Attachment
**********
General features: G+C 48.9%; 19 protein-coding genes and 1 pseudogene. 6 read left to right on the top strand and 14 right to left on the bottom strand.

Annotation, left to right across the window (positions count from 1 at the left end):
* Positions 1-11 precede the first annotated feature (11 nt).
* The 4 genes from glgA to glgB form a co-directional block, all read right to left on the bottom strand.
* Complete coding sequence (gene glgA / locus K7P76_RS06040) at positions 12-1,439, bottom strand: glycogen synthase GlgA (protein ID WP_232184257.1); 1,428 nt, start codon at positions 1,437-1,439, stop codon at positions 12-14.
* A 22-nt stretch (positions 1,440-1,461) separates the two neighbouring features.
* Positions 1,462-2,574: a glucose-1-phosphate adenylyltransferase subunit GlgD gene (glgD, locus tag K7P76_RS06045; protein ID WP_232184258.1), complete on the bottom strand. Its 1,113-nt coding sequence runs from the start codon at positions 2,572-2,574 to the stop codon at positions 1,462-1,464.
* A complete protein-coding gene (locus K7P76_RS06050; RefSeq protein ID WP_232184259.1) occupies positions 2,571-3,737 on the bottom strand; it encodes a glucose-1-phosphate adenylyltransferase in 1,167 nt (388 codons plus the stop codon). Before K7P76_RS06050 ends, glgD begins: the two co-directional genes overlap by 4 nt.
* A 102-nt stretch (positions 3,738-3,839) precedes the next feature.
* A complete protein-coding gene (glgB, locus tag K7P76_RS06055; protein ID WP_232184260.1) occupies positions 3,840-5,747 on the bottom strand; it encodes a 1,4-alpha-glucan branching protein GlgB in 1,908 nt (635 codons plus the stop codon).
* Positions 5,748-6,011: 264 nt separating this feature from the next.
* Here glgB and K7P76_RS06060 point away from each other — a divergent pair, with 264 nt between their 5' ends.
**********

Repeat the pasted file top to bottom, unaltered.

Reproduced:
General features: G+C 48.9%; 19 protein-coding genes and 1 pseudogene. 6 read left to right on the top strand and 14 right to left on the bottom strand.

Annotation, left to right across the window (positions count from 1 at the left end):
* Positions 1-11 precede the first annotated feature (11 nt).
* The 4 genes from glgA to glgB form a co-directional block, all read right to left on the bottom strand.
* Complete coding sequence (gene glgA / locus K7P76_RS06040) at positions 12-1,439, bottom strand: glycogen synthase GlgA (protein ID WP_232184257.1); 1,428 nt, start codon at positions 1,437-1,439, stop codon at positions 12-14.
* A 22-nt stretch (positions 1,440-1,461) separates the two neighbouring features.
* Positions 1,462-2,574: a glucose-1-phosphate adenylyltransferase subunit GlgD gene (glgD, locus tag K7P76_RS06045; protein ID WP_232184258.1), complete on the bottom strand. Its 1,113-nt coding sequence runs from the start codon at positions 2,572-2,574 to the stop codon at positions 1,462-1,464.
* A complete protein-coding gene (locus K7P76_RS06050; RefSeq protein ID WP_232184259.1) occupies positions 2,571-3,737 on the bottom strand; it encodes a glucose-1-phosphate adenylyltransferase in 1,167 nt (388 codons plus the stop codon). Before K7P76_RS06050 ends, glgD begins: the two co-directional genes overlap by 4 nt.
* A 102-nt stretch (positions 3,738-3,839) precedes the next feature.
* A complete protein-coding gene (glgB, locus tag K7P76_RS06055; protein ID WP_232184260.1) occupies positions 3,840-5,747 on the bottom strand; it encodes a 1,4-alpha-glucan branching protein GlgB in 1,908 nt (635 codons plus the stop codon).
* Positions 5,748-6,011: 264 nt separating this feature from the next.
* Here glgB and K7P76_RS06060 point away from each other — a divergent pair, with 264 nt between their 5' ends.